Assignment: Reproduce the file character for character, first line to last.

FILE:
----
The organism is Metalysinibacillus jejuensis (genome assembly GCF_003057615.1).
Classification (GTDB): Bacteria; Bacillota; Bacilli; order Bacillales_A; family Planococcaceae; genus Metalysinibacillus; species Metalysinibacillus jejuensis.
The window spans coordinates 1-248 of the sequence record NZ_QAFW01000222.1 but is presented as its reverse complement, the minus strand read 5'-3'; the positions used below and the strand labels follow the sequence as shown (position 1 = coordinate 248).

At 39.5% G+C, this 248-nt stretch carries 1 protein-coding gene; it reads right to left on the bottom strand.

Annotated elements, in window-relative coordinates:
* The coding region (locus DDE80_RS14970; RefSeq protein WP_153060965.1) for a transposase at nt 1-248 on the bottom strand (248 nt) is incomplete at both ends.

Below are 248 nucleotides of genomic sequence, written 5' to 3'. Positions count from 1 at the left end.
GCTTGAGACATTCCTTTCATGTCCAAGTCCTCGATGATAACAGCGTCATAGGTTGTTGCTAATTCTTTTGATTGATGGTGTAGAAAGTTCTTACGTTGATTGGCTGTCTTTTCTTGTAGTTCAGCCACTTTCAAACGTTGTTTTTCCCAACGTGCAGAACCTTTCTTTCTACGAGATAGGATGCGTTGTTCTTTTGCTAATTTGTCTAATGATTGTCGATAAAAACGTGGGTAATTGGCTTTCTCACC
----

The organism is Metalysinibacillus jejuensis (genome assembly GCF_003057615.1).
Classification (GTDB): Bacteria; Bacillota; Bacilli; order Bacillales_A; family Planococcaceae; genus Metalysinibacillus; species Metalysinibacillus jejuensis.
The window spans coordinates 1-248 of the sequence record NZ_QAFW01000222.1 but is presented as its reverse complement, the minus strand read 5'-3'; the positions used below and the strand labels follow the sequence as shown (position 1 = coordinate 248).

At 39.5% G+C, this 248-nt stretch carries 1 protein-coding gene; it reads right to left on the bottom strand.

Annotated elements, in window-relative coordinates:
* The coding region (locus DDE80_RS14970; RefSeq protein WP_153060965.1) for a transposase at nt 1-248 on the bottom strand (248 nt) is incomplete at both ends.

Below are 248 nucleotides of genomic sequence, written 5' to 3'. Positions count from 1 at the left end.
GCTTGAGACATTCCTTTCATGTCCAAGTCCTCGATGATAACAGCGTCATAGGTTGTTGCTAATTCTTTTGATTGATGGTGTAGAAAGTTCTTACGTTGATTGGCTGTCTTTTCTTGTAGTTCAGCCACTTTCAAACGTTGTTTTTCCCAACGTGCAGAACCTTTCTTTCTACGAGATAGGATGCGTTGTTCTTTTGCTAATTTGTCTAATGATTGTCGATAAAAACGTGGGTAATTGGCTTTCTCACC